Silos Are Chosen, Not Imposed

It’s been an interesting week in the midst of the national anthem kneeling controversy here in the US. In two separate circumstances a close and a distant friend on Facebook decided to unfriend or block me when I politely disagreed with their “it’s an insult to the military” stand. It took only my one shortdissenting point for them to “shout” at me and cut me off from their safe, ego-stroking echo chambers. Those within the conversation threads do not know that I was blocked but rather probably assume I whimpered away with my tail between my legs. All within now rest easy as uncomfortable dialog was avoided, loved ones empowered, and complex issues made simple. The lesson: Shout loud, shout angrily, and have the last word.

Little Children

The action each of these people took surprised me, one more than the other stung as it was my childhood friend, but I was left seeing them both still as children; not getting their way (a unified voice of support) they chose to slam the door and stomp away. No matter how you feel about politics or The President of the United States, this was his strategy throughout the campaign and even today; shout, shout angrily, and have the last word. No debate, no dialog, no conversation. Mr. Trump’s behavior is disturbing but it is more clearly a reflection of much of our society.

We Live in Silos
The silo analogy, like the idea of the echo chamber, is an easy one to understand in both life and the world of work. It comes from agriculture – silos of different grains sit spaced across expansive fields, separated, isolated, contained. And although structures exist to contain people in similar homogeneous groups; Social technology where we can choose our “friends” and in organizational departments with unique responsibilities and processes, we do ultimately have the choice to be open-minded and engaging with others… but we often refrain for emotional reasons in one and economic reasons in the other.

A silo mentality can occur when a team or department shares common tasks but derives their power and status from their group. They are less likely to share resources or ideas with other groups or welcome suggestions as to how they might improve. Collaboration in a business culture with silos among teams or departments will be limited, unless collaboration benefits the members of the department. In addition, the members of a silo tend to think alike. They get their power from association with their function and their shared technical knowledge.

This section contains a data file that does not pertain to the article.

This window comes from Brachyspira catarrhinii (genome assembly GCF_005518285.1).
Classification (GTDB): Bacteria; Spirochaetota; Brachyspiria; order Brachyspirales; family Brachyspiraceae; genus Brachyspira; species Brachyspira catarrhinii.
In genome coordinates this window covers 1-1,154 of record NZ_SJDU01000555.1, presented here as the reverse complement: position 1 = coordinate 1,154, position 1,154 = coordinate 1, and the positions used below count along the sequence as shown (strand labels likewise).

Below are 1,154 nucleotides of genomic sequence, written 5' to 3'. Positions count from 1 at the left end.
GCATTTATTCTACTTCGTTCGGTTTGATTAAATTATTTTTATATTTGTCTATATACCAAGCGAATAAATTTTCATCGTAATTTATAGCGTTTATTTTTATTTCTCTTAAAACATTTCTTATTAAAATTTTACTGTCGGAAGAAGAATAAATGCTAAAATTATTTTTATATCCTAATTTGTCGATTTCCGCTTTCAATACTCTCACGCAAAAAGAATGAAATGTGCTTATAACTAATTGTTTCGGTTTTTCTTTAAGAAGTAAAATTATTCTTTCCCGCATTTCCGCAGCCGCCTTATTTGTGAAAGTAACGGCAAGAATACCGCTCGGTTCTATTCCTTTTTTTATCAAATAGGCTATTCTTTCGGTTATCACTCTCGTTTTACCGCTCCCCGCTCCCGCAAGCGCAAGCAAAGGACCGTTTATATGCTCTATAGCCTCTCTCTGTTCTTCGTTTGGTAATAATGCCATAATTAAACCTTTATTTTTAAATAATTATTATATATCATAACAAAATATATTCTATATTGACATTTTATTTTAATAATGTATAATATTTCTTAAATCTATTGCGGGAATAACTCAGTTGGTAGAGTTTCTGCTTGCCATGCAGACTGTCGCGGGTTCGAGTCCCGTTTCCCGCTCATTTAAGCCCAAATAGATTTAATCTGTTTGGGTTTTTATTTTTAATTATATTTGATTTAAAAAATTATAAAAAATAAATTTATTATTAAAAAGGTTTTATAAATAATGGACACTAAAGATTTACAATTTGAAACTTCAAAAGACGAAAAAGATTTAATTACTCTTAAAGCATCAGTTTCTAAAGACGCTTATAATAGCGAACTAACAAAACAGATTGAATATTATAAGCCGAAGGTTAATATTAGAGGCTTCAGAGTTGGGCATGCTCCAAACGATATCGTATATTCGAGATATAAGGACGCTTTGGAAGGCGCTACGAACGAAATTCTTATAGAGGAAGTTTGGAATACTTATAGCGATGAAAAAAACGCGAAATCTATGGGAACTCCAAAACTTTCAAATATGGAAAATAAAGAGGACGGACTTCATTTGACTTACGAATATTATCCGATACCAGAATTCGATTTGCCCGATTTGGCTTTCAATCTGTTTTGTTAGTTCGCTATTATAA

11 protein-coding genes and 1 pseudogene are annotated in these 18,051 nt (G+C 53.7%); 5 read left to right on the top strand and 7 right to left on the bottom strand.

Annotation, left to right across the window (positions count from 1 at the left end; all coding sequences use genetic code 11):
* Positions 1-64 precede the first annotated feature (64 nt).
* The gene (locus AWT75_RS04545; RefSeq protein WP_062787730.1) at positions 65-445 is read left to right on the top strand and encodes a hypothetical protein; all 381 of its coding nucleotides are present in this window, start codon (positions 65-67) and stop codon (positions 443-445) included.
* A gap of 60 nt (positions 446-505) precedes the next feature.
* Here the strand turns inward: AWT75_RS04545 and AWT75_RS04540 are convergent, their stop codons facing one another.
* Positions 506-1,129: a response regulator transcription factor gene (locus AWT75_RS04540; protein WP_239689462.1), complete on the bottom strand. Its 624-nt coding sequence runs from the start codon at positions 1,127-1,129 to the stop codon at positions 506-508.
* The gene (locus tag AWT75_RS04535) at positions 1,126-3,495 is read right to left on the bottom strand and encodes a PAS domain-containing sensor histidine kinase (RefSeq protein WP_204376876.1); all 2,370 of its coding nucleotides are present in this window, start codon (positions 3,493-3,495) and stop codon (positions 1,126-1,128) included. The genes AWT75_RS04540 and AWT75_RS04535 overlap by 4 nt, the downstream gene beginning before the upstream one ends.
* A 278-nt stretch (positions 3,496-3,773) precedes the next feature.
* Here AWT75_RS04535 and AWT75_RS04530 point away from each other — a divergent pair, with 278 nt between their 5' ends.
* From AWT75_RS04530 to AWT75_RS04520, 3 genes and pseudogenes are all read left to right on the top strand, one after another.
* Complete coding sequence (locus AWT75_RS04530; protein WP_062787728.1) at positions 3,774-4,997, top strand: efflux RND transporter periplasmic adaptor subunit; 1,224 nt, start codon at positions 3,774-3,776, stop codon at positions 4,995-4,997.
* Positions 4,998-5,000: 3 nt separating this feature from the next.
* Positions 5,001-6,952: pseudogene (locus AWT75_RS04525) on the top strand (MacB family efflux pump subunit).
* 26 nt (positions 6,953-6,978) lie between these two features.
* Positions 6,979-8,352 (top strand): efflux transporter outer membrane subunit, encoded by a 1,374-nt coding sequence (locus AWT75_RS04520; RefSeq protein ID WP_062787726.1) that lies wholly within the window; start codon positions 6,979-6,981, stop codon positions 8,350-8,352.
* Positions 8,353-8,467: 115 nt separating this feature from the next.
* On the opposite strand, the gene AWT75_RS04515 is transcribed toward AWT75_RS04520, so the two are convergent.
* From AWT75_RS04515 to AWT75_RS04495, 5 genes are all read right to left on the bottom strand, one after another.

– Audra Bianca
Where Difference is Divisive 

I’ve been striving to dissolve these business silos with my work in social technologies over the years. I have helped my own company’s people understand and use technology to find others, find resources and share more openly. The company leadership always welcomes it as they believe correctly that it will help them remain agile, keep people engaged and lead to innovative solutions. However, they quickly realize the organization’s culture stands in the way. No org culture is one where people are shouting however snuffing out difference is still accomplished. Organizations have systems that separate and prevailing beliefs that hoarding knowledge leads to power, failing is not acceptable, and being wrong is a sign of weakness. Their people seek agreement not because it is the right approach but because they don’t want to be ostracized and seen as difficult. So debate is suppressed, monologue is chosen over dialog, and conversation is contained.

Sorry, technology is not going to save us, it only reinforces who we really are. In the end I don’t care about the national anthem debate, I care about social justice and I really care that there is no debate happening. We cannot advance social or even organizational issues without being ego-less, honest, humble and open… which ironically is the natural state of being a child.